"If you are walking in Charleston, you are walking on someone's grave."--Sue Bennett, Charleston tour guide

Monday, September 25, 2017

Ashley Cooper's Immense Influence Shaped Charleston and the Carolinas

Lord Anthony Ashley Cooper 
He was a man so important in the early development of Charleston and the surrounding Carolina colony that not one but two rivers are named for him!

In England's management of the New World that would eventually become the United States, Lord Anthony Ashley Cooper (1621-1683) was appointed Lord Proprietor of the Province of Carolina by King Charles II.

With his assistant John Locke (1632-1704), Cooper went about trying to get people from Europe to move to the vast Carolina, which then stretched from Virginia to Florida.

Over time, Locke would become better known than his mentor as a key writer and philosopher during the Enlightenment, "making central contributions to the development of liberalism," according to Wikipedia.

Ruth Miller speaking to my CofC students 
Speaking on Sept. 18 to my "Beyond the Grave" College of Charleston class, Ruth Miller, an author, historian and tour guide, explained how Ashley Cooper's marketing of Carolina led to its plantation economy, slavery, and also its religious freedom, which was unparalleled among the 13 colonies.

"Carolina was the only colony that recruited Jews," Miller said. "By 1810, half of all Jews in the United States lived in Charleston."

They came, she said, from Spain and Portugal, where they were being persecuted.

Ruth Miller with Hannah Harvey (center) and Erin Hogan

Along with offering free land, Ashley Cooper sought to make his Carolina domain even more attractive to settlers by promising religious freedom.

"A church only needed seven people to form," Miller said.

Miller said it was not "enlightenment" or high moral grounds that moved Ashley Cooper to be so religiously tolerant. It was business.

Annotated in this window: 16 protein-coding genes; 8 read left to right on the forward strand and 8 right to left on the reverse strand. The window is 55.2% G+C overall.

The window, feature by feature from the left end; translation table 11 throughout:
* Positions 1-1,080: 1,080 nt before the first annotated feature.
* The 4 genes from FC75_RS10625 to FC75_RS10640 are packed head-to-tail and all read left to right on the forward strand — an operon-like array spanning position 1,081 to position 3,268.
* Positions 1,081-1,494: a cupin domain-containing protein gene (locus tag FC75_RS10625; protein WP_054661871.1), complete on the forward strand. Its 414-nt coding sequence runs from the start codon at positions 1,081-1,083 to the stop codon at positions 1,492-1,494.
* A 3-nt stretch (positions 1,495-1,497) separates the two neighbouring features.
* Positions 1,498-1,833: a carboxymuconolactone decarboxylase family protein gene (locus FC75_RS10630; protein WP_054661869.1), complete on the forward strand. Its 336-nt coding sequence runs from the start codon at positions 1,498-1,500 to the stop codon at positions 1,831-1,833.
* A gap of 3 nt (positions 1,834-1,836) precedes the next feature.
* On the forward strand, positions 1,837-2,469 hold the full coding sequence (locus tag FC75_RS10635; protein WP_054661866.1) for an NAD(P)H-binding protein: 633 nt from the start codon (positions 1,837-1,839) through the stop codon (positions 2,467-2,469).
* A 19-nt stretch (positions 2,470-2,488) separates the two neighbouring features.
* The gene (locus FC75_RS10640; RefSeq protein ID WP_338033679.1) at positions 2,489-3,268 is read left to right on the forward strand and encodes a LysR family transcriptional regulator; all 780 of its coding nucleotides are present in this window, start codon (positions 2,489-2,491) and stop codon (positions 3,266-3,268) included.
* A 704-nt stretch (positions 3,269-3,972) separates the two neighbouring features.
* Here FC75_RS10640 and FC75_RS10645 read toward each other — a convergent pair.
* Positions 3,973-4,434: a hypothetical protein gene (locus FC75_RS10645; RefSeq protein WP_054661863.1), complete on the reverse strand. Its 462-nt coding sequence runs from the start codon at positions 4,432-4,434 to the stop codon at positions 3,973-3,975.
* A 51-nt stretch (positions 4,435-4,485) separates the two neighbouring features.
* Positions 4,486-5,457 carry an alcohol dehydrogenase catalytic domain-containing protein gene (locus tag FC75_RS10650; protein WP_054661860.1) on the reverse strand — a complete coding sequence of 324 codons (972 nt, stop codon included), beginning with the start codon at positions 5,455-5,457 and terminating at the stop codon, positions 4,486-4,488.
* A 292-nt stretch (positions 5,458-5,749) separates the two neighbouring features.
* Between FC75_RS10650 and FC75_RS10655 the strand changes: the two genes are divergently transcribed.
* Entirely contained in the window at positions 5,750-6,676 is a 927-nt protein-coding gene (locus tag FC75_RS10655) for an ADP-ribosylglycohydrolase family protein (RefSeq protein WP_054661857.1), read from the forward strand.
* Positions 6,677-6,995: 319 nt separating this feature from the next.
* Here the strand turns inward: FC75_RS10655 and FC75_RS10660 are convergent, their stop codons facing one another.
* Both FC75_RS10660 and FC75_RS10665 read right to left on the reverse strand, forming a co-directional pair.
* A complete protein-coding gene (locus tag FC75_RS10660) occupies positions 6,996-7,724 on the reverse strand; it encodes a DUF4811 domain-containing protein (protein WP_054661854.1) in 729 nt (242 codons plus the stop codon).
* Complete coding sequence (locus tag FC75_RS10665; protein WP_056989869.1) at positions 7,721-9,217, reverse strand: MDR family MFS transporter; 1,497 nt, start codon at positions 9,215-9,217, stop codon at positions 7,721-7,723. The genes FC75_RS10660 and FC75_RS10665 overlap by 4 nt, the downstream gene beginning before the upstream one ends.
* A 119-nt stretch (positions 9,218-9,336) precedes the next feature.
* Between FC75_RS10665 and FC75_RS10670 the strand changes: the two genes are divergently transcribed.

"He wrote laws to attract people," she said.

And the business plan worked.

2nd Presbyterian Church 

Ashley Cooper's "Promises of Religious Freedom from Fundamental Orders for Carolina" in 1669, which Miller shared copies of with the class, even gave religious freedom and freedom from religious-based harrassment to African slaves and "heathens, Jues, and other disenters from the purity of Christian religion."

Miller, who has written a series of "Touring the Tombstones" books about Charleston's 18th century churches and their graveyards, spoke of how Ashley Cooper's unprecedented "Promises of Religious Freedom" edict brought people of so many different faiths to the Carolinas. Charleston would become of the largest colonial cities, behind only New York, Boston and Philadelphia.

From England would come Anglicans (later Episcopalians), Congregationalists (Dissenters and Puritans), Quakers, Anabaptists (Baptists), and Methodists.

St. Mary's Catholic Church 
Huguenots, or French Protestants, would come to Carolina, fleeing persecution from Catholic France, Catholics would arrive to escape their own torment in Ireland and Santo Domingo (now Haiti).

From Scotland would come Presbyterians, Lutherans from Central Europe and Sephardic Jews from Spain and Portugal.

"Article 100. No person whatsoevr, shall distrurbe, molest, or p'secute another for his speculative opinions in religion, or his way of worship" (from "Promises of Religious Freedom").

It was a radical approach to marketing the colony, but even if the reasons were not high minded or egalitarian, Lord Ashley Cooper deserves credit for giving an alternative to the persecuted peoples of Europe.

And, yes, having two rivers along Charleston's peninsula named for him, seems an honor he richly deserved.  It is interesting too to note that, according to Miller, Lord Ashley Cooper never actually came to Charleston, nor did his assistant John Locke. They administered their New World colony from far away in England.

Miller also discussed how Charleston has the best collection of 18th century graveyards and headstone and monument examples of anywhere in America. For more on that, click here. 

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